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Helpful Strategies for Teaching Children How to Play Board Games
by Julie A. Daymut, M.A., CCC-SLP
Children enjoy playing board games—they have fun! In addition to the fun factor, board games can be a great, interactive learning tool. When children play board games, they learn valuable skills such as turn taking and being a good sport, and they gain knowledge of basic concepts as they practice good listening, following directions, and responding appropriately. Specifically, many educational board games target answering "WH" questions, categorization, color identification, providing information, sentence repetition, counting skills, describing skills, grammar/syntax, increasing sentence length, and letter recognition. Children also get to work on fine-motor control as they manipulate and move game board pieces.
Board games range from simple to more complex. Some board games have only a few pieces, a few spaces, and a few prompts. Other board games are more complex and have many pieces, many spaces, and many prompts. You can choose a board game that matches the child’s abilities. You can also modify a board game to meet the needs of the child. Modifications include using the prompts or cards without the actual game board, using fewer prompts/cards, having fewer players in the game, taking breaks during the game, and using dice with written numbers (1, 2, etc.) versus dots.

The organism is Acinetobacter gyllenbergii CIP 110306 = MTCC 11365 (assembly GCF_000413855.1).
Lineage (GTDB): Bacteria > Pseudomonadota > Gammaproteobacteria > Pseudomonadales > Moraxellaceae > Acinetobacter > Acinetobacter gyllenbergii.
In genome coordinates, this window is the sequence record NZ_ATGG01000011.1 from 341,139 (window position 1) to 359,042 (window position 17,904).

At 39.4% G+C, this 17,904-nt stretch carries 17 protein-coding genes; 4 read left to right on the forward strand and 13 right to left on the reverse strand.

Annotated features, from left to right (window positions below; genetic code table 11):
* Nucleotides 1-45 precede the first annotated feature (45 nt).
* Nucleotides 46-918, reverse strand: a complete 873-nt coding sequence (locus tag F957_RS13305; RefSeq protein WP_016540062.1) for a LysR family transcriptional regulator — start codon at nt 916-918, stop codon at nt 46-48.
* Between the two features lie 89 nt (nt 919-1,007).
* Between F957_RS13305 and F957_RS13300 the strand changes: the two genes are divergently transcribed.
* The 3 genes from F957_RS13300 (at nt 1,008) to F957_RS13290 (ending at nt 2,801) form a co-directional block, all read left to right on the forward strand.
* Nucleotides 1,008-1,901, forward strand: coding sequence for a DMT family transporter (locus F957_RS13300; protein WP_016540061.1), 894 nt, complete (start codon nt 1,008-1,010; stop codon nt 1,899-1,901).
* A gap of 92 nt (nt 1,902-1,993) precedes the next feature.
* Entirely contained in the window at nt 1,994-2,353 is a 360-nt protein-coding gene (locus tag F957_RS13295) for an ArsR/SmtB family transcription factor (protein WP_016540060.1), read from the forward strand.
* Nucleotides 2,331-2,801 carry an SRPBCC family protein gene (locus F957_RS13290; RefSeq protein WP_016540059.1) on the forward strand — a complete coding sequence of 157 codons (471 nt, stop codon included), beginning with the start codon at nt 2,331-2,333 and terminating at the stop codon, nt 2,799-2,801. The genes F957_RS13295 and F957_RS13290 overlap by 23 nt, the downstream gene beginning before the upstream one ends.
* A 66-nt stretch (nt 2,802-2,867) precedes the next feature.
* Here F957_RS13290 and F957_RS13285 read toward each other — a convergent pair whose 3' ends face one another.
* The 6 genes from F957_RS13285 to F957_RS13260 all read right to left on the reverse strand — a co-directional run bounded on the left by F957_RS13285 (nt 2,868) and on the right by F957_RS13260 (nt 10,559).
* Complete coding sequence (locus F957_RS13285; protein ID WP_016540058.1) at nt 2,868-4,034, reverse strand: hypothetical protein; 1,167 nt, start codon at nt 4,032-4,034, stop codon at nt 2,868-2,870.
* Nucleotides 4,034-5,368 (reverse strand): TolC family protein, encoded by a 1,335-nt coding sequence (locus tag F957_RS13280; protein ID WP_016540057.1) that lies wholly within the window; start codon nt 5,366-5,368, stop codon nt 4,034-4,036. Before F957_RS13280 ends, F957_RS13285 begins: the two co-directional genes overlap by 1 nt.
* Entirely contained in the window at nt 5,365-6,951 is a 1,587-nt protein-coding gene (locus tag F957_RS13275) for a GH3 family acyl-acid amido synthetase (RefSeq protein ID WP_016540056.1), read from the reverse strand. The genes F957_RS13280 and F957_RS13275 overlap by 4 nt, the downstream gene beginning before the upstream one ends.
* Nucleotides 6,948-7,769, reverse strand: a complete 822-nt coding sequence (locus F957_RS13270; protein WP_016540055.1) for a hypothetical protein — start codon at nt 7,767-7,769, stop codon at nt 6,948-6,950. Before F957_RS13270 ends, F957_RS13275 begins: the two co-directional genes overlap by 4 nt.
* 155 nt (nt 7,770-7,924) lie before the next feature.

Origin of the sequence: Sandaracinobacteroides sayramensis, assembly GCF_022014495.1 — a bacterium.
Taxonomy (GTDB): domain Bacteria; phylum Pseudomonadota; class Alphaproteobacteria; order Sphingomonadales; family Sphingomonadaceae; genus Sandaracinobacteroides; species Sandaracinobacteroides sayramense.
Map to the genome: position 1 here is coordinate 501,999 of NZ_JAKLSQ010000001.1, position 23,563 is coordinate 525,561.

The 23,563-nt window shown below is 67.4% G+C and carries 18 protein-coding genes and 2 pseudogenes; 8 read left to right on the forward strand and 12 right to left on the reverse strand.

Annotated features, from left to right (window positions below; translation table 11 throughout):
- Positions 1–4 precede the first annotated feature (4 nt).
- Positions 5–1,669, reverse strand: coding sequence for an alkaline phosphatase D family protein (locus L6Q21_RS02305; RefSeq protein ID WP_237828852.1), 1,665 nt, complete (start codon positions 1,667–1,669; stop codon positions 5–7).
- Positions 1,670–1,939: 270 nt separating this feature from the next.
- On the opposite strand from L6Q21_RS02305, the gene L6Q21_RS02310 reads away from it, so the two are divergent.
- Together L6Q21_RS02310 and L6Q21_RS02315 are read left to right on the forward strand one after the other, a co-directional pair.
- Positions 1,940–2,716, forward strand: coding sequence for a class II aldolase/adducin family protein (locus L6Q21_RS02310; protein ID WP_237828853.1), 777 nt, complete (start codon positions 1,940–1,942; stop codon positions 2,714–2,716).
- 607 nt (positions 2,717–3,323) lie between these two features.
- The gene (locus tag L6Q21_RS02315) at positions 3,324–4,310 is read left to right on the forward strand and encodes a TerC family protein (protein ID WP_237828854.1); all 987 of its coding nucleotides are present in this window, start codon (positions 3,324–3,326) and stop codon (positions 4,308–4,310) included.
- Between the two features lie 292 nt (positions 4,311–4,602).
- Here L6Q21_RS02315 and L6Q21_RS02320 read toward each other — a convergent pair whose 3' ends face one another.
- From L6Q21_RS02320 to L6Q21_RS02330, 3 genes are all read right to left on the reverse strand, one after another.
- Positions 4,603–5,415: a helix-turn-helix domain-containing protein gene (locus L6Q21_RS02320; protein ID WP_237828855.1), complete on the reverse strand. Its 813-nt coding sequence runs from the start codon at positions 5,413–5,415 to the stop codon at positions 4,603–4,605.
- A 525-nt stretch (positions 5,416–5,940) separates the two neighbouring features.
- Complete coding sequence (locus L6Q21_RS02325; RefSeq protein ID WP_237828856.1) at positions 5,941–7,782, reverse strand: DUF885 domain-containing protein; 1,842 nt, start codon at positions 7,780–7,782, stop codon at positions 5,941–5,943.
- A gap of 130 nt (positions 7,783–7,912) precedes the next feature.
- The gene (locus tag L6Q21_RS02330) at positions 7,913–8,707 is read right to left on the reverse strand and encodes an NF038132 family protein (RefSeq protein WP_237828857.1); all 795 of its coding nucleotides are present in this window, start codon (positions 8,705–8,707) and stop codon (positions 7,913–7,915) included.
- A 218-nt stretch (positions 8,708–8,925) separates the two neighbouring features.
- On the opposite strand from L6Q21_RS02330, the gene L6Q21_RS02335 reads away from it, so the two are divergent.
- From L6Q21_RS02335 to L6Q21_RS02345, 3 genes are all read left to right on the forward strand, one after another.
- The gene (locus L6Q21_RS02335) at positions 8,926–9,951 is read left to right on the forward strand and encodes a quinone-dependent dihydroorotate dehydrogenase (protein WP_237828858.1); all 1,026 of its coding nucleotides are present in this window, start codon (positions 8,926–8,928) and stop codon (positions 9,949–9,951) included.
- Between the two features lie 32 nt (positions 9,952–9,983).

Learning to Play a Board Game Step-by-Step
Some children, including those with autism spectrum disorders, may find board games to be overwhelming. There are many game pieces, bright colors, special spaces, and all those questions to answer! Here are some step-by-step tips for teaching children how to play board games. Once a child is familiar with how to play the game or the game’s setup, he/she can then focus on the prompts/cards or the content of the game.
  1. Introduce the game board. Explain what you see on the board. This includes any graphics or writing on the board. Identify the start and end points on the game board. Note any special spaces such as "Move Ahead 2." Have the child trace the path from start to finish with his/her finger.
  2. Introduce the game pieces. These include items such as a spinner, a die (or dice), pawns, and tokens. You may have to explain what each game piece is by describing its function. For example, when explaining dice, you could say: These are dice. They have six sides each. Each side has dots on it. There will be one, two, three, four, five, or six dots on a side. You put the dice in your hand. You can shake your hand to make the dice turn over. Then you open your hand and gently drop the dice onto the game board. You look at the sides that face up. Count the number of dots you see on each die and add those numbers together. This is the number of spaces you move on the game board.
  3. Practice moving the game pieces around the game board. You can use hand-over-hand assistance (putting your hand over the child’s hand and moving together) if necessary.
  4. Practice playing the game without the prompts/cards from the game. Instead, play the game but ask the child questions he/she knows to help learn the game format. You can ask questions like "What is your name?" "Do you have brothers or sisters?" "What is your favorite color?"
  5. Read the game directions. Have the child repeat the directions back to you to make sure he/she understands how to play.
  6. Play Away!
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